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But since that time his experiments have been proven false. Human tuberculosis has been transferred from man to other animals, and the bacilli of the bovine type have been found in the lesions of human beings.
Now that we have the plain facts, are we simply to ignore them and find fresh reasons for condoning such a menace to the public health? Are we to allow milk to be sold that is obtained from cows where fifty to ninety per cent. of the herd has tuberculosis? Must we use meat from diseased hogs and cattle? Is this to go on without the least restriction? There seems to be no immediate answer to these questions unless it is the majority of the medical profession does not sufficiently recognize and warn the people of the grave and immediate dangers which surround them from such gross oversight on the part of our law makers.
We have numerous instances of authentic cases of infection from the lower animals to man and the transmission of human tuberculosis to the lower animals.
It is a sad fact that most of the bacilli of the bovine type are found in young children. The bovine bacilli are pathologically more active, they are more virulent to most animals and the conclusion is drawn that they are more virulent to man than the bacilli of the so-called human sort.
It is a fact that human bacilli are not so virulent as those obtained from other mammalian sources, and that the human organism has the power to overcome and graduaily to render these bacilli less harmful; but this infuence for good is constantly being counteracted by the fresh infection with the lower animal tuberculosis. Far be it from us to discourage any of the efforts to stop this infection from man to man, but we should be more strict and careful in regard to the infection from tuberculous lower animals.
Herewith is submitted some information concerning the prevalence of tuberculosis.
Slaughterhouse statistics of Prussia show 14.6 per cent. of cattle and 2.14 per cent. of swine to be tuberculous.
Slaughterhouse statistics of Saxony show 29.13 per cent. cattle 3.10 per cent. of swine.
Slaughterhouse statistics of Leipsig City show 36.4 per cent, cattle and 2.17 per cent. of swine.-(Siedamgrotzky.)
In Belgium 20,850 animals were tested with tuberculin; 48.88 per cent. reacted.--(Strubbe.)
Denmark, 1893 to 1895—49.3 per cent. reacted. Denmarn, 1896 to 1898-32.8 per cent, reacted.-(Bang.)
In Great Britain 20,330 cattle either slaughtered and examined,
post-mortemed or tuberculin tested snowed 5,441 or 26 per cent. in. fected with tuberculosis.
MacFadyean estimates that 30 per cent of the cows in Great Britain are tuberculous.
Extent of bovine tuberculosis in the United States disclosed by the tuberculin test can be gathered from the statistics compiled by Russell and Hastings of the Wisconsin Agricultural Experiment Station:
Experiment Station Tests--Suspected herds
for shipment to States regniring tuber-
The prevalence of bovine tuberculosis is more marked in civilized communities where there are more numerous sources of infection.
Cattle in cities deprived of proper sanitary measures are always menaced by the disease, for when the infection is once introduced there is great danger of the entire herdi sooner or later falling victims to the disease.
Experiments have been maủe showing that within six months healthy cattle have contracted the disease from two or three infected cows, placed in different portions of the barn, boxed off in stalls six feet high, without ever coming in contact with the diseased animals.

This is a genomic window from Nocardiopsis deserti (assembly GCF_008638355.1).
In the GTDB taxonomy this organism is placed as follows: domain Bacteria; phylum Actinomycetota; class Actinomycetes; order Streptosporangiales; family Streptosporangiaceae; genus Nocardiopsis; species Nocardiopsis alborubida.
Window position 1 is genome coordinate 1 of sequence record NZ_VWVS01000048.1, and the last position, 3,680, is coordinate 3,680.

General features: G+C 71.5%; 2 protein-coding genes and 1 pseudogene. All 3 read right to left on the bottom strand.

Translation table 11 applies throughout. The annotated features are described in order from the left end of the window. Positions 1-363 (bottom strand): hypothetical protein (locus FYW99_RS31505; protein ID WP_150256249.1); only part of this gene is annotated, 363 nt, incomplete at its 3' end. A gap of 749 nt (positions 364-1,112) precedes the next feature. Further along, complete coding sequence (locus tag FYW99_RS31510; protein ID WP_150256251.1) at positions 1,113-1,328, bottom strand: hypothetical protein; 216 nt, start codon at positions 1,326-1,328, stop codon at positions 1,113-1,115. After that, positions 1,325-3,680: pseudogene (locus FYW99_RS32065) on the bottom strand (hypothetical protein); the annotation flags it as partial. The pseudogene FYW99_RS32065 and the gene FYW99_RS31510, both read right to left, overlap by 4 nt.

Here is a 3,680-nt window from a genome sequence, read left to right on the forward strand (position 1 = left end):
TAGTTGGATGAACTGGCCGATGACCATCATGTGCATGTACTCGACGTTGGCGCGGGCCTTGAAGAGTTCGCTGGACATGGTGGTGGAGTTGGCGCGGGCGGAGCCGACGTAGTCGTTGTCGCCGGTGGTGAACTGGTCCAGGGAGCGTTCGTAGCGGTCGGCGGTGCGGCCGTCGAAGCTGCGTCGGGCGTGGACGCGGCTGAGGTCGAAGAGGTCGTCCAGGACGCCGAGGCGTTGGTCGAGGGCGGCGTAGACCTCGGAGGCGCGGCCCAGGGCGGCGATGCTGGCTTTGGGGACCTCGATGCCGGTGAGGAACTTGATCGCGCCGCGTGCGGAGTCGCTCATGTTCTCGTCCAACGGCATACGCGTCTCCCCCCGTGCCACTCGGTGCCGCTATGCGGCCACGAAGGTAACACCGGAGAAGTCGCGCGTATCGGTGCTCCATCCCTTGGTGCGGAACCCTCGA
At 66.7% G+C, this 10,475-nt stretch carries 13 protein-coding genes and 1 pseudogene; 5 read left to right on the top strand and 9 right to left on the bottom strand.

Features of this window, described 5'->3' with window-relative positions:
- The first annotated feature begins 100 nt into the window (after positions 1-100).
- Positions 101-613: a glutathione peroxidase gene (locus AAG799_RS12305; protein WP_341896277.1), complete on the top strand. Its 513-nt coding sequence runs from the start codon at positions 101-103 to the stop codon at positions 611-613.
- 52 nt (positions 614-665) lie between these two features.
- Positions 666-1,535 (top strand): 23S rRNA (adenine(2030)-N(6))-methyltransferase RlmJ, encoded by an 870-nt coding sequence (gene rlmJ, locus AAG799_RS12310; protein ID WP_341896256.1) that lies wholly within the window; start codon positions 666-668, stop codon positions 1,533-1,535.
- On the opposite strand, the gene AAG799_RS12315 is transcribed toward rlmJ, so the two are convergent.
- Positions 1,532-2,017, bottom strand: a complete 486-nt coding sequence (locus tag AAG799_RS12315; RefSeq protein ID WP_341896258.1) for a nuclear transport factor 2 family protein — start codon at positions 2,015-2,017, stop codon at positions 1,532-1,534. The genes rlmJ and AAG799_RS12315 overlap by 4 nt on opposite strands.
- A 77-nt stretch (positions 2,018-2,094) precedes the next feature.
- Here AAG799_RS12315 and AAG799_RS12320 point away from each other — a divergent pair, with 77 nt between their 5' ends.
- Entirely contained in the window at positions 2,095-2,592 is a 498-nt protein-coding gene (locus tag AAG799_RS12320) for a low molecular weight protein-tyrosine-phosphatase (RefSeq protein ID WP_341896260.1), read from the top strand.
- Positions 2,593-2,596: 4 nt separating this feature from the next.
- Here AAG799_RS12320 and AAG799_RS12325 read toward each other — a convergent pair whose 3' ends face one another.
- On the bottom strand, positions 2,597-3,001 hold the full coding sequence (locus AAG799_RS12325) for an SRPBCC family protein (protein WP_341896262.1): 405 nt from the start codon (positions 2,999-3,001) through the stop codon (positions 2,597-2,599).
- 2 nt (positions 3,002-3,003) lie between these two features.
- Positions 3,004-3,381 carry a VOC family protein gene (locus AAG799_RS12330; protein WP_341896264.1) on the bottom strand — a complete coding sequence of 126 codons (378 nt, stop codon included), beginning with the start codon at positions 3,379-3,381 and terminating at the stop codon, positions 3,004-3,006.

Before the experiments were made the healthy cattle were tested with tuberculin and showed negative reaction.
The first public test of a large herd in this State for tuberculosis was made by the writer at the Central Kentucky Lunatic Asylum at the instigation of Dr. M. K. Allen, Louisville health officer, for the purpose of demonstrating the amount of infection existing in a seemingly healthy collection of milch cows. The first test was made in April with results showing a reaction of 46 3-4 per cent. The percentage of diseased animals was so great that the officials of the asylum were alarmed and refused to believe that the test was correct. This necessitated a second test, which was conducted during the following October. Percentage reacting from this test was 40 per cent. This encountered more opposition from the officials, and they refused to have the condemned animals slaughtered. The matter was then referred to the State Board of Health who ordered a third test which was to be final. This test was made in December, and as a result 30 1-3 per cent reacted. Including the cows which were chronically infected and failed to react to the second and third tests, and those which contracted the disease from April to December, the result of the three tests showed that 63 per cent. of the entire herd were infected with tuberculosis. Milk taken from eleven of the condemned cows was examined bacteriologically by Dr. Vernon Robbins, Louisville bacteriologist, who reported the presence of the bacilli of tuberculosis in three samples. Upon the strength of this report the State Board of Health called a meeting and ordered all cows that reacted to be immediately slaughtered. At the post-mortem without an exception every one of the thirtynine cows killed presented the various lesions, characteristic of bovine tuberculosis. Of the numerous tests that have been made by the writer, this particular case has been selected, because of its public character, to demonstrate the prevalence of tuberculosis in herds apparently Sound. Examination of milk for tuberculosis has shown a variation in infectiousness of 5.5 per cent. to 66.6 per cent. Four years ago the Illinois State Board of Live Stock Commissioners had milk from thirty cows examined, and the milk of eight of them, or 26 per cent., was found to harbor the bacillus of tuberculosis. The bacillus is nearly always found in cows suffering from mammary tuberculosis, and has been often demonstrated in milk without udder inflammation. Authenticated statistical reports plainly indicate that a large share of human tuberculosis, especially in children, originates from the ingestion of the bacilli with contaminated food.